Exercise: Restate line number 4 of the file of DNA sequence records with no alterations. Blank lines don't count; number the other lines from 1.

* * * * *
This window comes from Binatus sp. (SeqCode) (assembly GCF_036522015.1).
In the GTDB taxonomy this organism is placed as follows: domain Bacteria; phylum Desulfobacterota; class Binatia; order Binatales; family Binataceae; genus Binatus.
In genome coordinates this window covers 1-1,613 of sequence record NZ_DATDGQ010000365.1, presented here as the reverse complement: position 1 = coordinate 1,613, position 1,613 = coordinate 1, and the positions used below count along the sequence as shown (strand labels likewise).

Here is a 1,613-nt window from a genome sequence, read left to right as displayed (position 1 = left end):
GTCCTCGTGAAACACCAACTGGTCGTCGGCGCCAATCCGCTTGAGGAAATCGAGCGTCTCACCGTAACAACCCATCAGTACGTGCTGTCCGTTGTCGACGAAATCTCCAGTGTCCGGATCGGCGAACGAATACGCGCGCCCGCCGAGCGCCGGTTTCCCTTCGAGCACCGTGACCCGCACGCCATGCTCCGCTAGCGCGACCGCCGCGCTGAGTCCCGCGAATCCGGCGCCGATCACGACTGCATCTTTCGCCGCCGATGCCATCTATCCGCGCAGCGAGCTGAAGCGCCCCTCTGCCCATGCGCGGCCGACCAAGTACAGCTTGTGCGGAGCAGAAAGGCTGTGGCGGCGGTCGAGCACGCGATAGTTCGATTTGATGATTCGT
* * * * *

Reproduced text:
Here is a 1,613-nt window from a genome sequence, read left to right as displayed (position 1 = left end):